Monday,23 October, 2017
Current issue | Issue 1149, 23 - 29 May 2013
Monday,23 October, 2017
Issue 1149, 23 - 29 May 2013

Ahram Weekly

Return of the soldiers

The seven troops who were abducted in Sinai have been freed. Dina Ezzat reports on the release and the anxious days leading up to their freedom
 

FRR
FRR
Al-Ahram Weekly

In the early hours of Wednesday morning a military operation successfully freed the seven Egyptian soldiers who were kidnapped in Sinai last week. A press conference presided over by President Mohamed Morsi and Defence Minister Abdel-Fattah Al-Sisi was held to disclose the details of the operation.
The announcement was made by the military spokesman who said that “cooperation between the Military Intelligence and tribal sheikhs of Sinai led to the release of the soldiers.”
The press conference was held after the arrival of the soldiers at Almaza Airport. Morsi was at the Almaza air force base, where a host of officials including the ministers of defence and interior joined in an official ceremony to welcome the seven. Morsi praised the efforts made to free the soldiers but did not give any details about the identity of the kidnappers. He said on Tuesday there were no negotiations with the kidnappers who were demanding the release of jailed Bedouin militants. “I call on armed groups in Sinai to disarm. The development of Sinai has become a necessity now more than ever before,” Morsi said on Wednesday.
The freeing of the soldiers also led to the reopening of Rafah, the Gaza border crossing that police closed to protest the abductions. Rafah, the Palestinian territory’s sole border crossing for passengers outside of Israeli control, had been closed for five days.
Despite the fact that the general mood in Egypt indicates relief at the release of the soldiers, the danger posed to Sinai because of the presence of radical and fundamentalist groups is what concerns Egyptians the most.
The capture and subsequent release of the soldiers meant that months ahead of the 40th anniversary of the October War, Sinai is again in the headlines, and, despite the freeing of the soldiers, there is nothing much to celebrate.
Almost 40 years ago Samir Aziz, now a retired pilot fighter, was anxiously waiting. Each day he hoped to receive the command to go to war and liberate Sinai, occupied by Israel in 1967. Aziz says he was willing to die to wrest Sinai from Israel and he very nearly did. Today he complains of decades of poor management in the peninsula “for which so many Egyptians died”. “I cannot believe that the state has been so negligent. It is incredible that things could have been so poorly managed that we are now facing a situation in which Sinai could slide into chaos, terror and foreign intervention.”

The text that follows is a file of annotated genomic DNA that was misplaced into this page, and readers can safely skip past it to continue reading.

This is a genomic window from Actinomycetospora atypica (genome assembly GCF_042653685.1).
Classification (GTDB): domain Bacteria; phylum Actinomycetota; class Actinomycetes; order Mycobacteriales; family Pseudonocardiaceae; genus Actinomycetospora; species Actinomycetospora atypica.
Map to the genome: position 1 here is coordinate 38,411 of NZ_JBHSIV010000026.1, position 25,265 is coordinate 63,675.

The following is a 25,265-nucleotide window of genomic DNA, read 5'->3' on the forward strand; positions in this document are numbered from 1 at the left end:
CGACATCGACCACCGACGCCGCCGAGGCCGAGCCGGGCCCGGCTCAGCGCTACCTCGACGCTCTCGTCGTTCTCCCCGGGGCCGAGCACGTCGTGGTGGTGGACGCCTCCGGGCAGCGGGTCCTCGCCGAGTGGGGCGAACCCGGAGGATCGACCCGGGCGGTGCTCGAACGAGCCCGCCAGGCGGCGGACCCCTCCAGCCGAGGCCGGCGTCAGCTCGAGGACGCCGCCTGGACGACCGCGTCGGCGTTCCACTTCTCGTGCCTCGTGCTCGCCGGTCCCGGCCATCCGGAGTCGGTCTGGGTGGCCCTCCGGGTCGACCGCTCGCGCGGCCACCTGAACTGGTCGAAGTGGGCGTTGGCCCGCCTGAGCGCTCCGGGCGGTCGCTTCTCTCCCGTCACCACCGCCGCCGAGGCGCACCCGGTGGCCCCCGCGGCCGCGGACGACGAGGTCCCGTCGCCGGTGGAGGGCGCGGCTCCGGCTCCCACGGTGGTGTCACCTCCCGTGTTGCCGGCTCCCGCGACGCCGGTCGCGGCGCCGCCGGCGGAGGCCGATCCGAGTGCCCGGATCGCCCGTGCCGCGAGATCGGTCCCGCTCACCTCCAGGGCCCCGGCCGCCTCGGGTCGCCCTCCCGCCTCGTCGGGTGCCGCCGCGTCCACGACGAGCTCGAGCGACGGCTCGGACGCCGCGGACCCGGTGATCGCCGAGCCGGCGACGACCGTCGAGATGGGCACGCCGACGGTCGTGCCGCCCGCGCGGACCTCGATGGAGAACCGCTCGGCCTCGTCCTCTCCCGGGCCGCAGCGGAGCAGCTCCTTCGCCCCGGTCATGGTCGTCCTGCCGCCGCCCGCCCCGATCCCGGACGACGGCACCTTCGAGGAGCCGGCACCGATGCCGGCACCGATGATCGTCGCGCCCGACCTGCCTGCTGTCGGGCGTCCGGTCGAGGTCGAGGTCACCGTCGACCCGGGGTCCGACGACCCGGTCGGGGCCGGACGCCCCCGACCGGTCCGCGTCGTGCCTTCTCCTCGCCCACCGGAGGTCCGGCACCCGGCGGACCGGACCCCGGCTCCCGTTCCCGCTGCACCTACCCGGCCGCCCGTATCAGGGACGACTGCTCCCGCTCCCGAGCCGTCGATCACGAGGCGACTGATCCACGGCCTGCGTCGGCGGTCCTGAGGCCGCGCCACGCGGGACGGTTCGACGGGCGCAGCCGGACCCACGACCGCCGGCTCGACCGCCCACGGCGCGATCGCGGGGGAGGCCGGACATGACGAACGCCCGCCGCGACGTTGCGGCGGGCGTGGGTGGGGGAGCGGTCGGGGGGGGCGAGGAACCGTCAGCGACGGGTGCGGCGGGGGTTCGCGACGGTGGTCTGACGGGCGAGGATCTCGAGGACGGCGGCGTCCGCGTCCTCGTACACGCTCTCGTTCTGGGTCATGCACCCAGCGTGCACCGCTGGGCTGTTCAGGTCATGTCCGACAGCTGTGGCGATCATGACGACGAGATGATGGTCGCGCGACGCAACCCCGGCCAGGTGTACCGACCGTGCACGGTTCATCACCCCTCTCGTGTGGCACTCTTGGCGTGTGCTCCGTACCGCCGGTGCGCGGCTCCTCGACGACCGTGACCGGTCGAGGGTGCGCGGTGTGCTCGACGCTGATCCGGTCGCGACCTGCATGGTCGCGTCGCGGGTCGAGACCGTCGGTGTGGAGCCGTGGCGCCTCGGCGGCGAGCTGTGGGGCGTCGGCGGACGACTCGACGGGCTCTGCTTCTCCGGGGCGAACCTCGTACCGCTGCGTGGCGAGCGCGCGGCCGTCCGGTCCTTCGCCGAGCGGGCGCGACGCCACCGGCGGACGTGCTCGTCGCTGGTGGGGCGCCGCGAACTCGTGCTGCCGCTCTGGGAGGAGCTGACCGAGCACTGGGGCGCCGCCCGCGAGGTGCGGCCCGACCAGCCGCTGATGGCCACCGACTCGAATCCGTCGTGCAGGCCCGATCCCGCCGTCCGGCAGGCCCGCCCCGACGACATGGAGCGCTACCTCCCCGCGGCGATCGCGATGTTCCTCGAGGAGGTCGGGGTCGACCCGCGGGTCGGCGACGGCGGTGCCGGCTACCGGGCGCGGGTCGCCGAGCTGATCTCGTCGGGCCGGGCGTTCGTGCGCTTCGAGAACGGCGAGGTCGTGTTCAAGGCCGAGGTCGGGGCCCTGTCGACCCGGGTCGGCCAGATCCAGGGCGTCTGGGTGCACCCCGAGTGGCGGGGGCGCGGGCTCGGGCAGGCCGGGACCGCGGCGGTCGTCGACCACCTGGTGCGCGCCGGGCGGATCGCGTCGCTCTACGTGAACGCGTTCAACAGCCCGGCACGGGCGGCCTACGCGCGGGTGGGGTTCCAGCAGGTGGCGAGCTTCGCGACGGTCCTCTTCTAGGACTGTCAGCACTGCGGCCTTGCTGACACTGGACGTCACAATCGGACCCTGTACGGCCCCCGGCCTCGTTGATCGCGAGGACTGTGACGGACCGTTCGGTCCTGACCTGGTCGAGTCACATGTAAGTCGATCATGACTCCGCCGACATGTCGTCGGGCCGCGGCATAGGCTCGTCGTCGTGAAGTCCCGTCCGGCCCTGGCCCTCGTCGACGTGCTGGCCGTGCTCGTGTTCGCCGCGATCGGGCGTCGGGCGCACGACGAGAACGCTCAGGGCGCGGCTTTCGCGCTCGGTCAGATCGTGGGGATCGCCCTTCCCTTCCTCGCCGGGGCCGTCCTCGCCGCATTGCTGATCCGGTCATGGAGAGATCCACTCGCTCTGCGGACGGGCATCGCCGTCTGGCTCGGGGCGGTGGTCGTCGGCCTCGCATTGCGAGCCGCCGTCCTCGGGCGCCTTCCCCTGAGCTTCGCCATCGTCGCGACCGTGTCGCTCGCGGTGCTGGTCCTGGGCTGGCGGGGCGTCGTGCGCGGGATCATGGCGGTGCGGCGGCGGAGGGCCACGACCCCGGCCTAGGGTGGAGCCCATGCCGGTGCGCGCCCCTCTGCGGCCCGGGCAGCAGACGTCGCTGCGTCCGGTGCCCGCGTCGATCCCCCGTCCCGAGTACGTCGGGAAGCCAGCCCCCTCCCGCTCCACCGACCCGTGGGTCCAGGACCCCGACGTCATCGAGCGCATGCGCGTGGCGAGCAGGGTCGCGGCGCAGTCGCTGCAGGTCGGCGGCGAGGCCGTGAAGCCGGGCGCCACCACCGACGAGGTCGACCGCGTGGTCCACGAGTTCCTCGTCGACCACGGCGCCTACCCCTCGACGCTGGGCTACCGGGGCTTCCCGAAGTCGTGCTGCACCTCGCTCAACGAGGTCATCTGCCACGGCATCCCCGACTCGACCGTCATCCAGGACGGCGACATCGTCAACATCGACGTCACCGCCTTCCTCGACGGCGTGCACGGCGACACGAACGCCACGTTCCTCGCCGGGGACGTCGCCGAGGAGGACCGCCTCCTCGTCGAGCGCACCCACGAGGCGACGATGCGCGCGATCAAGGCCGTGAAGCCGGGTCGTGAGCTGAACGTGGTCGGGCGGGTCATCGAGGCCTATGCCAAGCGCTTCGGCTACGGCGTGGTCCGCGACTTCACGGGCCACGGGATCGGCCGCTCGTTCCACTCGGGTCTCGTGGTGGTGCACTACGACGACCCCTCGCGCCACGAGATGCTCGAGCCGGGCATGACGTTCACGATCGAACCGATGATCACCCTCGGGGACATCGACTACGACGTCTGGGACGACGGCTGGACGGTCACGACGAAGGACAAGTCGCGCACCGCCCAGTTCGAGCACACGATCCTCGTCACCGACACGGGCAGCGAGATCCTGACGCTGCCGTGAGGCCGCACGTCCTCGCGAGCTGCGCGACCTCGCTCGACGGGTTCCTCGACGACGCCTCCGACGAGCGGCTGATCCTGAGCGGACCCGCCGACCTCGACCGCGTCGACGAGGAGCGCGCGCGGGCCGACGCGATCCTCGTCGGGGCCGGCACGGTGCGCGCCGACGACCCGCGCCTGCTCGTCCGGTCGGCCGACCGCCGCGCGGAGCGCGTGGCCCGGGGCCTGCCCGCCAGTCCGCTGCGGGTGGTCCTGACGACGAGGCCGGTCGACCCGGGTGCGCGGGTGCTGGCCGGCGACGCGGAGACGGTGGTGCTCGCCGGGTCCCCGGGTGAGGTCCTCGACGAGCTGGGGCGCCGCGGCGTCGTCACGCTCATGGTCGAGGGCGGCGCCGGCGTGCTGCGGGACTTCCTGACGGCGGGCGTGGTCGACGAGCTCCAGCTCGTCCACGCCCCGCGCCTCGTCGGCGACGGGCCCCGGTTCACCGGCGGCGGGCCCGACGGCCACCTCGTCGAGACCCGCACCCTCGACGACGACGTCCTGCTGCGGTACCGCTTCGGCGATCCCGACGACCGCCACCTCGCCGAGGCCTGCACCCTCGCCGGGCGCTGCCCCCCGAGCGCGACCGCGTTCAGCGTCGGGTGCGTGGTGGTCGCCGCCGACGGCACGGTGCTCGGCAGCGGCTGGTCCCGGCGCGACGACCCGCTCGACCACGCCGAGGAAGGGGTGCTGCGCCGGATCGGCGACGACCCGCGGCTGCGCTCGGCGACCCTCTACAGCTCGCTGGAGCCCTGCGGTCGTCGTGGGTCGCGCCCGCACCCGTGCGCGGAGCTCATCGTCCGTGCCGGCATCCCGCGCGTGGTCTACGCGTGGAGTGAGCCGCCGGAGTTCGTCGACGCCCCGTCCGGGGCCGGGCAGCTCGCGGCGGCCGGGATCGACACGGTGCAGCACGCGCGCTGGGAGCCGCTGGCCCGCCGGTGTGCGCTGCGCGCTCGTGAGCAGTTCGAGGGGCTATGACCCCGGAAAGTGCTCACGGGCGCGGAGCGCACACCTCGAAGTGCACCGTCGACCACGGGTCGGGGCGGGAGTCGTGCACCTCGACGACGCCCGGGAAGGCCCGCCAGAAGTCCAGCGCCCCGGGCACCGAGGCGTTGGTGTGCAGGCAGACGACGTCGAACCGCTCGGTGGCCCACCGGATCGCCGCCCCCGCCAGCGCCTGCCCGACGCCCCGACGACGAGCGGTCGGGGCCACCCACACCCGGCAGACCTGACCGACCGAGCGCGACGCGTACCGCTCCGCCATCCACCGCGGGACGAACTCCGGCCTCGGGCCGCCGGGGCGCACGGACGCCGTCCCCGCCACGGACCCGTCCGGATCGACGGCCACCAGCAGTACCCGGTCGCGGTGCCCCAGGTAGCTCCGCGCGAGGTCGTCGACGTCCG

“In less than 12 months Egypt has lost 16 soldiers to a terror attack and had seen seven security personnel taken hostage by a terror group. What this signifies is that state control of Sinai is seriously challenged. It means that state management of Sinai was embarrassingly poor,” says Aziz. Over the weekend the seven border guards were taken hostage by unidentified men who subsequently demanded the release of prisoners, all from Sinai, sentenced to jail after being convicted of staging terror attacks in 2005 and 2007.
On Sunday a YouTube video was uploaded showing the blindfolded abductees appealing to President Morsi to do whatever it takes to free them as they “cannot sustain further torture”. In the same video one of the kidnapped men appeals to Minister of Defence Al-Sisi to free them. “How can you keep your post when your men are being kidnapped?” he asked. “You need to free the political prisoners so that we can be released.” The video appeared following unconfirmed rumours that leading Islamist figures were negotiating with the kidnappers. Other reports seemed to suggest a military operation was being prepared to free the men.